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A Luxury Smartphone with 18-carat Gold Dragon decoration evokes criticism from Chinese Social Media Users

Designed in partnership with the Palace Museum, the gem-laden smartphone comes in a limited run of 999 devices

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(Representative Image) A person holding Apple Smartphone. Pixabay

Beijing, December 23, 2016: A gaudy Forbidden City-themed luxury smartphone that comes with an 18-carat gold dragon decoration and a screen made from sapphire glass has evoked criticism from Chinese social media users.

According to the Global Times, the “Titanium Palace Edition” smartphone is expected to be released in January and is priced at 19,999 yuan ($2,880).

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Designed in partnership with the Palace Museum, the gem-laden smartphone comes in a limited run of 999 devices.

“Phone makers ‘8488’ partnered with the Palace Museum to create the limited-edition device inspired by the museum’s imperial collections,” the report quoted a company post on Sina Weibo platform as saying.

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Sina Weibo users called the phone “ostentatious” and a “stain on the sacredness of the imperial city”.

Responding to criticism, the Palace Museum tried to distance itself from the product or its manufacturing.

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However, earlier this year, Wang Yamin, Vice President of the Palace Museum was quoted by media as saying: “We hope this cooperation will help the Forbidden City enter the tech industry.” (IANS)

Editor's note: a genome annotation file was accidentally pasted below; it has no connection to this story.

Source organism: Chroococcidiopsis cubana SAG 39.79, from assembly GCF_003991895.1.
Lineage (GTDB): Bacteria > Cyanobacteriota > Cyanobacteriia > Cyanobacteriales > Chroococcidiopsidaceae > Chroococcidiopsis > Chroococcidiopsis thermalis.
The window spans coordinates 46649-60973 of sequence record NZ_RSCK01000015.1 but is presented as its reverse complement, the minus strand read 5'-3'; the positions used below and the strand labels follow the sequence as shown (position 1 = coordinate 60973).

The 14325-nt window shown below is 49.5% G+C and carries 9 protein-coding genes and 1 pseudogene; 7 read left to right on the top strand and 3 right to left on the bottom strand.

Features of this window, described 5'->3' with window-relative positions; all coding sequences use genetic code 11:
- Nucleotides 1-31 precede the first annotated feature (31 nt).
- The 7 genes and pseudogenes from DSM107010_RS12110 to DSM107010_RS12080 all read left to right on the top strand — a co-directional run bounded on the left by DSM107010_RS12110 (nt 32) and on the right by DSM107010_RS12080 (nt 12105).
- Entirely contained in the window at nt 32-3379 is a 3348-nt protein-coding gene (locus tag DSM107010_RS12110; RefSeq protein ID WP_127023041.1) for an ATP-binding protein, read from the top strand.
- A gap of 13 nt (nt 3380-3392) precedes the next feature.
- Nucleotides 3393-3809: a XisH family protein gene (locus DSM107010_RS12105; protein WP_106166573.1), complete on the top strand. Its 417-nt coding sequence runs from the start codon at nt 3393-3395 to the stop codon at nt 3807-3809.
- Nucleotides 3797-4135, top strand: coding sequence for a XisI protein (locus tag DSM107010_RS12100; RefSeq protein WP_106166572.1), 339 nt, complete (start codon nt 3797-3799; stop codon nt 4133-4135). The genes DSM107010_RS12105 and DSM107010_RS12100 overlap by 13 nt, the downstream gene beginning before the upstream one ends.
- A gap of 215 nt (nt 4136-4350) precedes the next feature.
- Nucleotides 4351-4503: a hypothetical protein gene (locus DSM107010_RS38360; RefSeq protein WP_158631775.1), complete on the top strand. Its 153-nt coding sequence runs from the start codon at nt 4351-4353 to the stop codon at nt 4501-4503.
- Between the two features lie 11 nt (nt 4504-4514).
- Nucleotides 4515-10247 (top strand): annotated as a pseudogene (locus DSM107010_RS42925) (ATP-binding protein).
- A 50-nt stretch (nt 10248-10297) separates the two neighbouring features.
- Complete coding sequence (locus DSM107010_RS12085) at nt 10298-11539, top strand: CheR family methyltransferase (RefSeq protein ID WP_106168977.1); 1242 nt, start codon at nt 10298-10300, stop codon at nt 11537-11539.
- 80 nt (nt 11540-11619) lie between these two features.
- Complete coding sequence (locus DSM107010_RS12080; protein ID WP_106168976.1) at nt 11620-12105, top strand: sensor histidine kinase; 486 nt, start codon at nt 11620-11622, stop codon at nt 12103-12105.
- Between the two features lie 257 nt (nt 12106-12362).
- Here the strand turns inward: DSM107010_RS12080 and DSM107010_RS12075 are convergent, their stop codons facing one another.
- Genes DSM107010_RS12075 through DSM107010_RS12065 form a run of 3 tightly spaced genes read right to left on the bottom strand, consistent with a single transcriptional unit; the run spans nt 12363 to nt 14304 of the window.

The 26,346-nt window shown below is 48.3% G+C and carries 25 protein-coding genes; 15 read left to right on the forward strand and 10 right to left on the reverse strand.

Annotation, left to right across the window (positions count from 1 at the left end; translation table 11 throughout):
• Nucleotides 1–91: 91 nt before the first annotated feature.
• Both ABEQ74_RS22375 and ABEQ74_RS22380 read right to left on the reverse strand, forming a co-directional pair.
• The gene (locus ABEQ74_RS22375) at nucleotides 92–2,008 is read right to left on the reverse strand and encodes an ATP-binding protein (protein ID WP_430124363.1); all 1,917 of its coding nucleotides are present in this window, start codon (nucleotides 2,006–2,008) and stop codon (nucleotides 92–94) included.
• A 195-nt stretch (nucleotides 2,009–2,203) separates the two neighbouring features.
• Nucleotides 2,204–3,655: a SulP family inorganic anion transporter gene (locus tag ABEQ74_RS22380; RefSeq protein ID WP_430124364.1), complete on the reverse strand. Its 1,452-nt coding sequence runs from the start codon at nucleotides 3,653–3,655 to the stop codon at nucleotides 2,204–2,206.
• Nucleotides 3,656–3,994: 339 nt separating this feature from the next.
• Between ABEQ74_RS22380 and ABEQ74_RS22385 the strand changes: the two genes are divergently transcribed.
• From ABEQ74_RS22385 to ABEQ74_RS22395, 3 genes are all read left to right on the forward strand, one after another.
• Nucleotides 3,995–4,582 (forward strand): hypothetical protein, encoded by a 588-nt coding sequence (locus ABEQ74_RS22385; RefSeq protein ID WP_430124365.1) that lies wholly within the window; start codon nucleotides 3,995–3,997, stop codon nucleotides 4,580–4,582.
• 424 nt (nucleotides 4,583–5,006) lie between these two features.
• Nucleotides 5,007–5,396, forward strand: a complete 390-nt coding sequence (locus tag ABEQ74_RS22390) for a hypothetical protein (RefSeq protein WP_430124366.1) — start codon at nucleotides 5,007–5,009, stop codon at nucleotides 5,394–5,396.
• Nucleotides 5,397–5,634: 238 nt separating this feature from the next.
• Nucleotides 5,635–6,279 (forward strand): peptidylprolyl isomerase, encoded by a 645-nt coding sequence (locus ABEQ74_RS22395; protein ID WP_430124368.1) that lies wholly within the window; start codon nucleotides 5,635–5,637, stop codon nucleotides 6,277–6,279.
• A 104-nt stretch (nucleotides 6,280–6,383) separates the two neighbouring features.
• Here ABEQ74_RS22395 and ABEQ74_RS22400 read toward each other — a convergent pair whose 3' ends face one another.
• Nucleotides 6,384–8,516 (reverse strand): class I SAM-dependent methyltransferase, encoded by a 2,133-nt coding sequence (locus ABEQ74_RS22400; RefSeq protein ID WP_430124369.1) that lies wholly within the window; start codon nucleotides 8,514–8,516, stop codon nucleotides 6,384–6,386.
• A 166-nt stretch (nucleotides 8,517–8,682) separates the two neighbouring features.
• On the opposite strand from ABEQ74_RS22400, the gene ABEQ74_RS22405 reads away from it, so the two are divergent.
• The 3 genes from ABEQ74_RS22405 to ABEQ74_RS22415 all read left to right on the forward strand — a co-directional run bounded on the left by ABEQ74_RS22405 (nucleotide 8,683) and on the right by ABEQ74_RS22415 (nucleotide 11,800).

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UN: Geneva Can Improve the Health of Citizens Using Digital Technology

Chief WHO scientist Soumya Swaminathan said increased availability and use of digital technology offers new opportunities to improve people's health

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health, citizens, digital technology
FILE - A doctor uses a smartphone to take a photo of a child with facial deformity before surgery at the Vietnam Cuba hospital in Hanoi, Vietnam. VOA

The World Health Organization (WHO) has issued its first guidelines on digital health intervention.

The U.N. agency said governments can improve the health of their citizens by using digital technology to make health systems more efficient and responsive to their patients. The United Nations said 51 percent of the world’s population has access to broadband internet service.

Chief WHO scientist Soumya Swaminathan said increased availability and use of digital technology offers new opportunities to improve people’s health.

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Chief WHO scientist Soumya Swaminathan said increased availability and use of digital technology offers new opportunities to improve people’s health. Pixabay

She told VOA the technology enables people, even in the remotest settings, to leapfrog into the development of a more effective, inclusive health system. With the use of mobile phones, computers and laptops, she said it is possible to bypass the intervening stages many countries have had to go through.

“So, a health worker in Congo can directly start using a mobile phone if the government is able to provide one to the health worker and get away from filling 30 paper registers, which occupy about one-third of front-line health workers time,” she added.

New recommendations

The new guidelines include 10 recommendations on how governments can use digital technology for maximum impact on their health systems.

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The new guidelines include 10 recommendations on how governments can use digital technology for maximum impact on their health systems. Pixabay

A WHO scientist specializing in digital innovations and research, Garrett Mehl, said the recommendations deal with issues such as birth notification.

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“Knowing that a baby has been born is critical to knowing how to provide vaccinations; knowing that the mother needs different post-natal care visits,” he said. “But without knowing that there was a birth that has happened, it is difficult to trigger those events in the health system.”

The guidelines also address privacy concerns.They have recommendations for ensuring that sensitive data, such as issues of sexual and reproductive health, are protected and not put at risk. (VOA)